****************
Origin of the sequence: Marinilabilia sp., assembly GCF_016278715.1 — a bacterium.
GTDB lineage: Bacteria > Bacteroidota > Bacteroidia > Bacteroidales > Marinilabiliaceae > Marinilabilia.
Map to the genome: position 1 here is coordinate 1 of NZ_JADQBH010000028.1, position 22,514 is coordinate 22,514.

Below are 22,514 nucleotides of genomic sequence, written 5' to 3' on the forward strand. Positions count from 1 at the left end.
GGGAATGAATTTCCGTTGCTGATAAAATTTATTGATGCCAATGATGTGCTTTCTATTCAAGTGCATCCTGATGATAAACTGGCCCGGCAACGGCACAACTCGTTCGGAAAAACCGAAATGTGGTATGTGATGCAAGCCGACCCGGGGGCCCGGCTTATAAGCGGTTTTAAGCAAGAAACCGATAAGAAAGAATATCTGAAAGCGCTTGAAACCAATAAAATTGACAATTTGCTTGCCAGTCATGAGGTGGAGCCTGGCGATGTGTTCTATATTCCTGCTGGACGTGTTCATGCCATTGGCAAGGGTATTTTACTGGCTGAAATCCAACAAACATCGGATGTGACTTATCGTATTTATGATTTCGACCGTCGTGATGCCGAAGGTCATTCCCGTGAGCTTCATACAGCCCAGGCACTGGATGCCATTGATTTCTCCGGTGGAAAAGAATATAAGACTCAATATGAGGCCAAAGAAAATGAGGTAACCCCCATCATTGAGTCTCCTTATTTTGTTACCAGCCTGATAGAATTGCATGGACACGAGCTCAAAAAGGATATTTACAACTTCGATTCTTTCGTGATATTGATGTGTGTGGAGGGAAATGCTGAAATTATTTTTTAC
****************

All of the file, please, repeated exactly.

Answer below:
Origin of the sequence: Marinilabilia sp., assembly GCF_016278715.1 — a bacterium.
GTDB lineage: Bacteria > Bacteroidota > Bacteroidia > Bacteroidales > Marinilabiliaceae > Marinilabilia.
Map to the genome: position 1 here is coordinate 1 of NZ_JADQBH010000028.1, position 22,514 is coordinate 22,514.

Below are 22,514 nucleotides of genomic sequence, written 5' to 3' on the forward strand. Positions count from 1 at the left end.
GGGAATGAATTTCCGTTGCTGATAAAATTTATTGATGCCAATGATGTGCTTTCTATTCAAGTGCATCCTGATGATAAACTGGCCCGGCAACGGCACAACTCGTTCGGAAAAACCGAAATGTGGTATGTGATGCAAGCCGACCCGGGGGCCCGGCTTATAAGCGGTTTTAAGCAAGAAACCGATAAGAAAGAATATCTGAAAGCGCTTGAAACCAATAAAATTGACAATTTGCTTGCCAGTCATGAGGTGGAGCCTGGCGATGTGTTCTATATTCCTGCTGGACGTGTTCATGCCATTGGCAAGGGTATTTTACTGGCTGAAATCCAACAAACATCGGATGTGACTTATCGTATTTATGATTTCGACCGTCGTGATGCCGAAGGTCATTCCCGTGAGCTTCATACAGCCCAGGCACTGGATGCCATTGATTTCTCCGGTGGAAAAGAATATAAGACTCAATATGAGGCCAAAGAAAATGAGGTAACCCCCATCATTGAGTCTCCTTATTTTGTTACCAGCCTGATAGAATTGCATGGACACGAGCTCAAAAAGGATATTTACAACTTCGATTCTTTCGTGATATTGATGTGTGTGGAGGGAAATGCTGAAATTATTTTTTAC